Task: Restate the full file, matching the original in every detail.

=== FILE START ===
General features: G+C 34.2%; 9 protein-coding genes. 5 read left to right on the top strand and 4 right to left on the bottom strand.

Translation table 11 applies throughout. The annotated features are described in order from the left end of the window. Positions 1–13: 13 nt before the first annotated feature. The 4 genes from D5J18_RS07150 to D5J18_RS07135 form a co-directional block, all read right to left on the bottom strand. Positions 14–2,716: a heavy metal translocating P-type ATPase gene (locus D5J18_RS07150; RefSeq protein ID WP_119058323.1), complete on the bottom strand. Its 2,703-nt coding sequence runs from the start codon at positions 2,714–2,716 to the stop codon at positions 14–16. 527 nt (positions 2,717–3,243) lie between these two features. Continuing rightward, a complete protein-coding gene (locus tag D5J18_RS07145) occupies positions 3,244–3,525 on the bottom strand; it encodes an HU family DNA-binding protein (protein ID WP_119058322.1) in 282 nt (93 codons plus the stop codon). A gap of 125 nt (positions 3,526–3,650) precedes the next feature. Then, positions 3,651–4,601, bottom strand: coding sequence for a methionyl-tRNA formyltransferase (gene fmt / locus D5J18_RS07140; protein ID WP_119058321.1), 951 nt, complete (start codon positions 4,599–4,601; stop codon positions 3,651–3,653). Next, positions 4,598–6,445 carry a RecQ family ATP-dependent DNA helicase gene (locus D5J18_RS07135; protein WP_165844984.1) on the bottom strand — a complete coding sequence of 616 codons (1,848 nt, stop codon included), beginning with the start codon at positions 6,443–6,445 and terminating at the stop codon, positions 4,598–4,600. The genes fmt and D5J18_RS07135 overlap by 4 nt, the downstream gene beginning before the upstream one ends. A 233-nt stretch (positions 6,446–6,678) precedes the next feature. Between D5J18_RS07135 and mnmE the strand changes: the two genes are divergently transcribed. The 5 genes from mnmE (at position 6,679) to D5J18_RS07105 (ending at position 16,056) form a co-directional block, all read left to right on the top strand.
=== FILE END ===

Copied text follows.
General features: G+C 34.2%; 9 protein-coding genes. 5 read left to right on the top strand and 4 right to left on the bottom strand.

Translation table 11 applies throughout. The annotated features are described in order from the left end of the window. Positions 1–13: 13 nt before the first annotated feature. The 4 genes from D5J18_RS07150 to D5J18_RS07135 form a co-directional block, all read right to left on the bottom strand. Positions 14–2,716: a heavy metal translocating P-type ATPase gene (locus D5J18_RS07150; RefSeq protein ID WP_119058323.1), complete on the bottom strand. Its 2,703-nt coding sequence runs from the start codon at positions 2,714–2,716 to the stop codon at positions 14–16. 527 nt (positions 2,717–3,243) lie between these two features. Continuing rightward, a complete protein-coding gene (locus tag D5J18_RS07145) occupies positions 3,244–3,525 on the bottom strand; it encodes an HU family DNA-binding protein (protein ID WP_119058322.1) in 282 nt (93 codons plus the stop codon). A gap of 125 nt (positions 3,526–3,650) precedes the next feature. Then, positions 3,651–4,601, bottom strand: coding sequence for a methionyl-tRNA formyltransferase (gene fmt / locus D5J18_RS07140; protein ID WP_119058321.1), 951 nt, complete (start codon positions 4,599–4,601; stop codon positions 3,651–3,653). Next, positions 4,598–6,445 carry a RecQ family ATP-dependent DNA helicase gene (locus D5J18_RS07135; protein WP_165844984.1) on the bottom strand — a complete coding sequence of 616 codons (1,848 nt, stop codon included), beginning with the start codon at positions 6,443–6,445 and terminating at the stop codon, positions 4,598–4,600. The genes fmt and D5J18_RS07135 overlap by 4 nt, the downstream gene beginning before the upstream one ends. A 233-nt stretch (positions 6,446–6,678) precedes the next feature. Between D5J18_RS07135 and mnmE the strand changes: the two genes are divergently transcribed. The 5 genes from mnmE (at position 6,679) to D5J18_RS07105 (ending at position 16,056) form a co-directional block, all read left to right on the top strand.